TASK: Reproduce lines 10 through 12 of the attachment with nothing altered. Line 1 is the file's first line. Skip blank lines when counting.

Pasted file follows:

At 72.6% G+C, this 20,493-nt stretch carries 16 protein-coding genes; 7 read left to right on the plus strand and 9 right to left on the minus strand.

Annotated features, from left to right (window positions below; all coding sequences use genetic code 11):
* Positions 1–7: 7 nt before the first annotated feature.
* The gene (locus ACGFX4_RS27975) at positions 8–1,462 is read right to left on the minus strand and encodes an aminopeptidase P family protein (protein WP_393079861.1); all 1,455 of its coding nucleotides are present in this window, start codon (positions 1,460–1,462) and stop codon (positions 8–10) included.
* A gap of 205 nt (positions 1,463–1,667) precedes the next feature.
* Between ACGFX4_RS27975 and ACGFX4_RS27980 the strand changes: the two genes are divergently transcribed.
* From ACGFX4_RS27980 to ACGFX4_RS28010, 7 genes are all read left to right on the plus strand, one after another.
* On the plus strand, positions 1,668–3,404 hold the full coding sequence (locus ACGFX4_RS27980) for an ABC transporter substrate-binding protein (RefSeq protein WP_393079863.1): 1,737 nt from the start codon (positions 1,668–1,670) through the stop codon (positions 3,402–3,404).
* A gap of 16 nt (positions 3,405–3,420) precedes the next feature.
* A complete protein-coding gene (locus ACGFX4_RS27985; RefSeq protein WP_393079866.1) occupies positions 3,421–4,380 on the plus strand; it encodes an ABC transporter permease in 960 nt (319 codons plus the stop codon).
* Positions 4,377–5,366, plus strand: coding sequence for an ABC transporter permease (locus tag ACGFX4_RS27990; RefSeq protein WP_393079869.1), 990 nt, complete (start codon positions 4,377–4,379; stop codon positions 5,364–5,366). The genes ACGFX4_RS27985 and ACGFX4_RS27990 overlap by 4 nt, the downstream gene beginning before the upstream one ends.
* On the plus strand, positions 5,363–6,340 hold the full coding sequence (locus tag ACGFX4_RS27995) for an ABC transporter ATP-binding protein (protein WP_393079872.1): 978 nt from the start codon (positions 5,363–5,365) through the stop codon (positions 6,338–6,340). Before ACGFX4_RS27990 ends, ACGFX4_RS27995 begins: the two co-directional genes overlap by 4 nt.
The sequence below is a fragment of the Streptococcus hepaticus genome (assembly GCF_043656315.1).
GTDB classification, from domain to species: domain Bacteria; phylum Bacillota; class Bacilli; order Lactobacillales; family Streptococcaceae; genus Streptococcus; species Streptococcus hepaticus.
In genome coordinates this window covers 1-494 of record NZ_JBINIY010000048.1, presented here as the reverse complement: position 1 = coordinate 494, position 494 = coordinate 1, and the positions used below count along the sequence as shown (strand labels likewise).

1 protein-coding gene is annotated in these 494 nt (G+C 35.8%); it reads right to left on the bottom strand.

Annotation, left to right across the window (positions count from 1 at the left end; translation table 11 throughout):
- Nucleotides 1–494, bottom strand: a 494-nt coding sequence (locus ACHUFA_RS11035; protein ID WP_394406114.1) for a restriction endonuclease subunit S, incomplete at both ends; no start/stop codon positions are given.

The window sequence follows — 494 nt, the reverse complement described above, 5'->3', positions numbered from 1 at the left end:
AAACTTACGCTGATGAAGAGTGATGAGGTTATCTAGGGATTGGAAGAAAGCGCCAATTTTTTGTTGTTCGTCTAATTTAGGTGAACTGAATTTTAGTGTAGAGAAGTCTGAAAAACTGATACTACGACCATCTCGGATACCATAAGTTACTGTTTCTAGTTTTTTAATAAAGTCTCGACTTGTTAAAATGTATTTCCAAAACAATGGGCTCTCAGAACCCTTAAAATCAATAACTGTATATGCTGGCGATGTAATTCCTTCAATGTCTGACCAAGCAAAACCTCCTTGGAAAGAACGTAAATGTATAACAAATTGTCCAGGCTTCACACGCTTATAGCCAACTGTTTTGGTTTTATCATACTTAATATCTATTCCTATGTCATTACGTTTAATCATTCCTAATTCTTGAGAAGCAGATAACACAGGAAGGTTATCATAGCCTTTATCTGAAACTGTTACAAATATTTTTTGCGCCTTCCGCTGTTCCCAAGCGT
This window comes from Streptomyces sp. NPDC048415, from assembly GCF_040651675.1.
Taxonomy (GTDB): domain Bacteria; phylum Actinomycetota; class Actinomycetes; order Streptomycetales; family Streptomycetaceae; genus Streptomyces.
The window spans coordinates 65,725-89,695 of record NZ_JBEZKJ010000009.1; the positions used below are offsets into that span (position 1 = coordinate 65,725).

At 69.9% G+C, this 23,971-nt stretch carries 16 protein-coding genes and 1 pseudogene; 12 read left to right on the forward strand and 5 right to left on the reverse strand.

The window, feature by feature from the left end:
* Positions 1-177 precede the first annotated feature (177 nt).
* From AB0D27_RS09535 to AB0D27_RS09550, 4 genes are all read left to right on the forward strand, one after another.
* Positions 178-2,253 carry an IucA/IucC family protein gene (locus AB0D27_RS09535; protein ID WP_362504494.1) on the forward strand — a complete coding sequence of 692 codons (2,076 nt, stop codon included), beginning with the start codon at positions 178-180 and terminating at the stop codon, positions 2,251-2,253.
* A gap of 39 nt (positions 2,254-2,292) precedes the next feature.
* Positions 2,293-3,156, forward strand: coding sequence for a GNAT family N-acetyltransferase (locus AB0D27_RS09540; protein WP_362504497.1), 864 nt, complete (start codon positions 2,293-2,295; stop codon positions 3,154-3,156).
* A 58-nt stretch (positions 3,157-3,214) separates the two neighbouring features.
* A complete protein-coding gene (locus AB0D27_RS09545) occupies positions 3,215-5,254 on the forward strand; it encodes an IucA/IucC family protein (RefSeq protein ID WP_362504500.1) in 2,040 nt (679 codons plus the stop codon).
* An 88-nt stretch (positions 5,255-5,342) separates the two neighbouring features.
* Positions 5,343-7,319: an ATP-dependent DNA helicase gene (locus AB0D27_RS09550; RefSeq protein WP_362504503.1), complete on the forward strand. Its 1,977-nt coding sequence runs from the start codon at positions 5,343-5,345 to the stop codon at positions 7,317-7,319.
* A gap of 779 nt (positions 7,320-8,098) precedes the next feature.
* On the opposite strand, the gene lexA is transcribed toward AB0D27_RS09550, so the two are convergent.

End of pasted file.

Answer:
* A complete protein-coding gene (locus ACGFX4_RS27985; RefSeq protein WP_393079866.1) occupies positions 3,421–4,380 on the plus strand; it encodes an ABC transporter permease in 960 nt (319 codons plus the stop codon).
* Positions 4,377–5,366, plus strand: coding sequence for an ABC transporter permease (locus tag ACGFX4_RS27990; RefSeq protein WP_393079869.1), 990 nt, complete (start codon positions 4,377–4,379; stop codon positions 5,364–5,366). The genes ACGFX4_RS27985 and ACGFX4_RS27990 overlap by 4 nt, the downstream gene beginning before the upstream one ends.
* On the plus strand, positions 5,363–6,340 hold the full coding sequence (locus tag ACGFX4_RS27995) for an ABC transporter ATP-binding protein (protein WP_393079872.1): 978 nt from the start codon (positions 5,363–5,365) through the stop codon (positions 6,338–6,340). Before ACGFX4_RS27990 ends, ACGFX4_RS27995 begins: the two co-directional genes overlap by 4 nt.